Bags of blood, syringes and body parts are frequently dumped in Phnom Penh landfills alongside household garbage, which is then manually sorted by scores of freelance recyclers.
About 600 or 700 people, some 10 percent of them children, scrape together livelihoods in Phnom Penh’s Stung Meanchey dump, collecting recyclables while braving heaps of dangerous medical waste contaminated with such diseases as HIV, tuberculosis and hepatitis.
“Bags of blood, human parts such as hands, legs, lungs, livers, whole babies and heads are found in that medical waste,” said Kuo Sineth, a 21-year-old gleaner.
“It is disgusting, but it is a means to life.”
Now, the Cambodian Red Cross plans to end the careless disposal of Phnom Penh medical waste, which has landed alongside regular refuse for the past three decades, by installing an incinerator at a new dumpsite near the Choeung Ek killing fields.
In the past, medical facilities have been encouraged to burn limbs and organs at pagoda crematoriums. But much of that and other contaminated waste still found its way into dumpsters, hauled off by the city’s trash collector, Cintri, to the Stung Meanchey dump.
“This seriously threatens public health, especially scavengers and people living near the dumpsite,” said municipal deputy governor Pa Socheatvong, who is also chief of the city’s Red Cross branch.
“We will use five trucks and some 30 workers to collect all medical waste in the city and destroy it on a hectare at the new Choeung Ek dumpsite,” he told the Post on July 3.
The incinerator, which cost $300,000 and is being shipped from Germany, is scheduled to arrive next month and begin burning in September.
“It is a humanitarian task, not for profit. We will ask all private clinics and dental clinics to make a contribution for this,” Socheatvong said, adding that monthly fees have not been set yet but that a reasonable charge would be passed on to private clinics and an even lower one to dental clinics, which produce less waste.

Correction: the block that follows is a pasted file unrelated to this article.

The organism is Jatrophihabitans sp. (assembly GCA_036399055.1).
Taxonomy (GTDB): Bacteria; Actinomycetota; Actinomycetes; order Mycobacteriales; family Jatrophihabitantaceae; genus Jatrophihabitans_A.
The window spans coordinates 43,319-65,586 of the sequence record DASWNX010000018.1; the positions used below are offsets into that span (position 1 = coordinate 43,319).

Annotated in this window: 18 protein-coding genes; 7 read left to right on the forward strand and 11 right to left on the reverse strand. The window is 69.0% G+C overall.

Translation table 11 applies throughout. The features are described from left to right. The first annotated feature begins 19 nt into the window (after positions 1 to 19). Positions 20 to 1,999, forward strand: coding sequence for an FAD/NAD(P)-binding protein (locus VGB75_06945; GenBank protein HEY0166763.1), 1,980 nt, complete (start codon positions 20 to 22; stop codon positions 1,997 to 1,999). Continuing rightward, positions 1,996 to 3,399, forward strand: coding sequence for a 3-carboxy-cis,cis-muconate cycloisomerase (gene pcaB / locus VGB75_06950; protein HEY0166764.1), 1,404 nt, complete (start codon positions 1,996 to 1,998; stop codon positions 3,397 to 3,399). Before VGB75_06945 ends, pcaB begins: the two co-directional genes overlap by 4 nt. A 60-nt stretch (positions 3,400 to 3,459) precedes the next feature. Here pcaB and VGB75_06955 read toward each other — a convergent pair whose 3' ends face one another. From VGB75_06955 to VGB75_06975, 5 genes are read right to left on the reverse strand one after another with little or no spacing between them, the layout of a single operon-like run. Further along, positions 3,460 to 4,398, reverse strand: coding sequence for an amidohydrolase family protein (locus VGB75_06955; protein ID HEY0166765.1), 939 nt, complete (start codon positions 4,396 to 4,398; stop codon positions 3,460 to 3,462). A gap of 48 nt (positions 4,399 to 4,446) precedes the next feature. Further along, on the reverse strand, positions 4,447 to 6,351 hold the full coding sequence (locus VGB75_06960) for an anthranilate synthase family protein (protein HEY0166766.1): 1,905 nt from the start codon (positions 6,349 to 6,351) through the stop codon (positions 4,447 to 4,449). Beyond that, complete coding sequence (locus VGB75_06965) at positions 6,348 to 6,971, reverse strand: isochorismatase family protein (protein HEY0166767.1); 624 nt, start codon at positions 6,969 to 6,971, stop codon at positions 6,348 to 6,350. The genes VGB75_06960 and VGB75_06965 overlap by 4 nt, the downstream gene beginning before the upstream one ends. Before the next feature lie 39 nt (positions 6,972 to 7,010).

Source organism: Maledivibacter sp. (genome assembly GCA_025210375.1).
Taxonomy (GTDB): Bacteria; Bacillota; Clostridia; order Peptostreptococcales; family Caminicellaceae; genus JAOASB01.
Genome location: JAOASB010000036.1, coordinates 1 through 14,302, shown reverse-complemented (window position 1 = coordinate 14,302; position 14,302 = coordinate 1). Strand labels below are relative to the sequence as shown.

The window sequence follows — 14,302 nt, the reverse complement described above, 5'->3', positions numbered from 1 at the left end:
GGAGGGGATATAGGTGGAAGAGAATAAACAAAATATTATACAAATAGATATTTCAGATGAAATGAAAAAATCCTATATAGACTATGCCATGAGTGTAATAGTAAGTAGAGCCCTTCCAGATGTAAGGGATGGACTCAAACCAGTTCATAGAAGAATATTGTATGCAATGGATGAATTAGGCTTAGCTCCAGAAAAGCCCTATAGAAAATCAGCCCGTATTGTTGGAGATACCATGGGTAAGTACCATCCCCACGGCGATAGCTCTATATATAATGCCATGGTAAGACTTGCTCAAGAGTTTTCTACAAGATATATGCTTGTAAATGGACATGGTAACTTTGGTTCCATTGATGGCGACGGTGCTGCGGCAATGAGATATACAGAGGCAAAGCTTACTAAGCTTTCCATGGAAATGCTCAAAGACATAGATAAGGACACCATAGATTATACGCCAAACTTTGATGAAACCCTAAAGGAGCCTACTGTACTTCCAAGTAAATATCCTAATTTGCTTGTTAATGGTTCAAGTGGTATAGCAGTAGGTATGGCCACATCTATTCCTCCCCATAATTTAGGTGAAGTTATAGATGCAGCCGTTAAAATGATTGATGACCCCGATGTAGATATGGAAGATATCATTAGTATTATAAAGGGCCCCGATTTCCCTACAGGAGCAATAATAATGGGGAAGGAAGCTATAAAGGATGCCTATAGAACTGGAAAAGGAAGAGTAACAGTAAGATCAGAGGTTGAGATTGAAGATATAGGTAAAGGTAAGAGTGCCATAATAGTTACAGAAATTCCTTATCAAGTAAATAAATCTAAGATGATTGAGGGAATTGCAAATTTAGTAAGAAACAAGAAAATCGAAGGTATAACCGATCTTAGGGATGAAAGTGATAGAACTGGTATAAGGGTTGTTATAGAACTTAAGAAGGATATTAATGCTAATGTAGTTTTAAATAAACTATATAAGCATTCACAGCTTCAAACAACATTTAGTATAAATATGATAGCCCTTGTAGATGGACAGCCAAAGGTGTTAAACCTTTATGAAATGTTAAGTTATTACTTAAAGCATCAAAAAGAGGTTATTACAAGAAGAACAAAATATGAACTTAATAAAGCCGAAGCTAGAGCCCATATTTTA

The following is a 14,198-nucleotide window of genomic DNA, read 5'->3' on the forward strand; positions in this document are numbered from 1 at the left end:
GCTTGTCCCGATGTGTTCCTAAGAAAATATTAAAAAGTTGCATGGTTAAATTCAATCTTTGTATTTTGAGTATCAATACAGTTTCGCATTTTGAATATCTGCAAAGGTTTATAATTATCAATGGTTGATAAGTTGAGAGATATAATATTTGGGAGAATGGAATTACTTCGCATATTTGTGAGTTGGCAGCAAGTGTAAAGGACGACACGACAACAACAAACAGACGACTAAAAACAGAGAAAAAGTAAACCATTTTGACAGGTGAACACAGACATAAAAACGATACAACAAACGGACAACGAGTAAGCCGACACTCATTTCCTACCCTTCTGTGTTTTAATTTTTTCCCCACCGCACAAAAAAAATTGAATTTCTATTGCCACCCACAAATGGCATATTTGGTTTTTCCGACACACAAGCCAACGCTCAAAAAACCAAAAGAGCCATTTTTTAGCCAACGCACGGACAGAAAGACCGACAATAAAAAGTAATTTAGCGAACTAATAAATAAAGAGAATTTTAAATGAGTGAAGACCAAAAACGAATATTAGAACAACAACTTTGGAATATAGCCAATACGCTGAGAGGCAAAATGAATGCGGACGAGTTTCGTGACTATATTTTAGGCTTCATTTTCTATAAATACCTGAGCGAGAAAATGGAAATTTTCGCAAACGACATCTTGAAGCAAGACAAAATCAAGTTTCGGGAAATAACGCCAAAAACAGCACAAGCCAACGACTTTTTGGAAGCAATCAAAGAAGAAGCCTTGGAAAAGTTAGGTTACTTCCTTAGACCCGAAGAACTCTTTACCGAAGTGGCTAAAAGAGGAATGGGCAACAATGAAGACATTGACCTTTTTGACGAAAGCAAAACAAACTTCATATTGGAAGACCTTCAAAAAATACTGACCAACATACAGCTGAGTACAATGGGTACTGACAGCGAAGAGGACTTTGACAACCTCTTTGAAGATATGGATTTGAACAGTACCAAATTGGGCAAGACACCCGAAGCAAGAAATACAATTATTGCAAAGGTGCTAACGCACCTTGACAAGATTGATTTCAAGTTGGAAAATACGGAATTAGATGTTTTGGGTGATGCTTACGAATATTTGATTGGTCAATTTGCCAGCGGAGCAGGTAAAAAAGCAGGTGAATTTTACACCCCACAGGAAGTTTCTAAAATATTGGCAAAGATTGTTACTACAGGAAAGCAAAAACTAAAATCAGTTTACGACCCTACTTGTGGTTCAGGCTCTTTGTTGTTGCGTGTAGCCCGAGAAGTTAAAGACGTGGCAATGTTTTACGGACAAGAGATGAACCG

Dr Veng Thai, director of the municipal health department, said on July 1 that the Ministry of Health was preparing a draft law that would hold city medical facilities liable for separating and incinerating their waste.
He worried that one incinerator would be overwhelmed.
“We will go step by step because the incinerator can destroy only a ton of medical waste a day, while the city’s hospitals and clinics generate about two to three tons.”
And, Veng Thai added, “medical waste, when it is mixed with common waste, all will become medical waste.”
Currently, Kantha Bopha Children’s Hospital has Phnom Phen’s only fully functioning waste incinerator. Calmette Hospital’s is broken and the National Pediatric Hospital’s incinerator only destroys blades and needles, according to that hospital’s deputy director, Samrith Sovann.
At Stung Meanchey, people voiced more immediate worries.
“I have never been concerned about injuring myself on medical waste like needles, but I am worried that I will not be able collect recyclable items. I have no money to buy rice to eat because my family is very poor with seven children,” said Chen Vuthy, 15, who can earn about 5,000 riel ($1.25) from the dumpsite a day.
“I have been stuck by needles a few times, but I haven’t seen anything happen to me.”
Kuo Sineth is more cautious. After 13 years living off the dump, he said he has made countless trips to the hospital after wounding himself on suspect scraps.
“Everytime I get injured by a needle, I get injected with [tetanus and hepatitis] vaccines ... which cost me 6,000 riels.”
That’s no small bite of Kuo Sineth’s daily earnings.
“I pay 3,000 riels to the truck driver so that I can pick through it alone,” he said. “From each truckload of medical waste, I can collect plastics, syringes, serum bags... worth about 30,000 riels to 40,000 riels.”